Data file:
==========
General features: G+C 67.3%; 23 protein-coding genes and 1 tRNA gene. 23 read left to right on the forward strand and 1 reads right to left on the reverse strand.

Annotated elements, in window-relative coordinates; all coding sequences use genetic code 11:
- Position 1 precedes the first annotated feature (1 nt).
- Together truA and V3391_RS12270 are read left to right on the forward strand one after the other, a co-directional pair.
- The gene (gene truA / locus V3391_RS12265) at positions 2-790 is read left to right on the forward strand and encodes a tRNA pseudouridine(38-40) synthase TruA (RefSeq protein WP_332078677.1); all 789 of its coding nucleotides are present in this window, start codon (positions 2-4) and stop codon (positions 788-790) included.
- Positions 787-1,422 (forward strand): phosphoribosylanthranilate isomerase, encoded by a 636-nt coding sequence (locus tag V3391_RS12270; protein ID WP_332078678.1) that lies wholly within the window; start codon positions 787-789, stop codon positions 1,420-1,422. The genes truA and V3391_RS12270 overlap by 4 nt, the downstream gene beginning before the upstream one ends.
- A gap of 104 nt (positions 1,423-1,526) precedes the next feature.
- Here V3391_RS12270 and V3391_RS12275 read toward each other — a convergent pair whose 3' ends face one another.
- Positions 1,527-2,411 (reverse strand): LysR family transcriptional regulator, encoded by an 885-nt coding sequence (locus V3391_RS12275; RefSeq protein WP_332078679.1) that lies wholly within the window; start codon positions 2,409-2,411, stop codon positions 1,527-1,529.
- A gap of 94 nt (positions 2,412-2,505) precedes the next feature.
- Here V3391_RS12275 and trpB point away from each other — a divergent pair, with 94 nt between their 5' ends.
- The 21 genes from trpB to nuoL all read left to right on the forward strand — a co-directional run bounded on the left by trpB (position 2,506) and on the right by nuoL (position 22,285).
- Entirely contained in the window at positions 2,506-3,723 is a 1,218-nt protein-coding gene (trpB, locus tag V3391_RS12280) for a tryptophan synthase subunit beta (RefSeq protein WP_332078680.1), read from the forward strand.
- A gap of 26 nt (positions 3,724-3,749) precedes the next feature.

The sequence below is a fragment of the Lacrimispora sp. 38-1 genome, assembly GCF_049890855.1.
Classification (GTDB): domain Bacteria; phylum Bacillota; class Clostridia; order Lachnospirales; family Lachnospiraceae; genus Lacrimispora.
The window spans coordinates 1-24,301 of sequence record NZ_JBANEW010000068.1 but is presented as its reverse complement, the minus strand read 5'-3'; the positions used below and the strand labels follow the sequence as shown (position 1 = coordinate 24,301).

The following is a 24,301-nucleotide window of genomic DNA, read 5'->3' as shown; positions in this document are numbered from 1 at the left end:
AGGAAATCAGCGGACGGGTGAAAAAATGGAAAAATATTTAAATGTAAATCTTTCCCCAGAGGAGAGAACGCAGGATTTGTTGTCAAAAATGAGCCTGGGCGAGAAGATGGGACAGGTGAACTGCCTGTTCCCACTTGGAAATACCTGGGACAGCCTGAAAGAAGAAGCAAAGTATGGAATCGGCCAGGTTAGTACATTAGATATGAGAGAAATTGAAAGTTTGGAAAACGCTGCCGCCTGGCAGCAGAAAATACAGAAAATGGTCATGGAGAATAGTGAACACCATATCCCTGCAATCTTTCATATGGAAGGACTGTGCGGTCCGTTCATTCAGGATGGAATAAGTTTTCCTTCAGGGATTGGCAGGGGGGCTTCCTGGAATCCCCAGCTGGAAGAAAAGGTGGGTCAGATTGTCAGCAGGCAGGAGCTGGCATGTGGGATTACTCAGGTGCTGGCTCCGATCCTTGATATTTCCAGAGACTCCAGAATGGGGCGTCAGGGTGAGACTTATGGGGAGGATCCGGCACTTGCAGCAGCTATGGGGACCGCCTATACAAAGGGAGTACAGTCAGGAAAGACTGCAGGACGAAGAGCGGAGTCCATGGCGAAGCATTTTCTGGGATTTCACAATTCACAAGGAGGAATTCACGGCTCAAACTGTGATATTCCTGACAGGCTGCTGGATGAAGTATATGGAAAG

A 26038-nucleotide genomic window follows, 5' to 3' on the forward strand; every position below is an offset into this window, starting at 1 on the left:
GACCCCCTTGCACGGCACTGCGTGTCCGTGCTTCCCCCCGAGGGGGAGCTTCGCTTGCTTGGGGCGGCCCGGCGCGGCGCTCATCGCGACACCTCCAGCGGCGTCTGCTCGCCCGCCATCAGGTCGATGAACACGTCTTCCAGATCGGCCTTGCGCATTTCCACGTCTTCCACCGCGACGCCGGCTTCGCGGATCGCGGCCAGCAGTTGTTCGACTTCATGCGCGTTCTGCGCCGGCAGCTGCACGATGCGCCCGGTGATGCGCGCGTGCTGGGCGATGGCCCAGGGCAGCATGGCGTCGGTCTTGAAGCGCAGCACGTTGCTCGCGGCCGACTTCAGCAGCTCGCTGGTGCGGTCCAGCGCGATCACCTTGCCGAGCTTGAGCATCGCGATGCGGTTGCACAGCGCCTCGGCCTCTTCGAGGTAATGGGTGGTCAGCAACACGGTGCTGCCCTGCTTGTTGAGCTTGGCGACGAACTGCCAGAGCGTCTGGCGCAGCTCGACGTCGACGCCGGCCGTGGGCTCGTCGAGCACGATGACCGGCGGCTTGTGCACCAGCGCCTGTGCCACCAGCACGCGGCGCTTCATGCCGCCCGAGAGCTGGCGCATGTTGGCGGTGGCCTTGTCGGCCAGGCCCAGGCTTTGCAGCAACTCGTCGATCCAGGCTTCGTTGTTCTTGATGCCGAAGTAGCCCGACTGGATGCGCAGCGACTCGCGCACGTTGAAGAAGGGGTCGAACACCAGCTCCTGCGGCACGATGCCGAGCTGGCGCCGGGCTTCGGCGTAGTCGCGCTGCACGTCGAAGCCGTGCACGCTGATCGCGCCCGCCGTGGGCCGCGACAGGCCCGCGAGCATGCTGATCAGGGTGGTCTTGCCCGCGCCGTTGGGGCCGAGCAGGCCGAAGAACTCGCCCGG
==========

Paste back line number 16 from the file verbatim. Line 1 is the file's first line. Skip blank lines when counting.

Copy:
Classification (GTDB): domain Bacteria; phylum Bacillota; class Clostridia; order Lachnospirales; family Lachnospiraceae; genus Lacrimispora.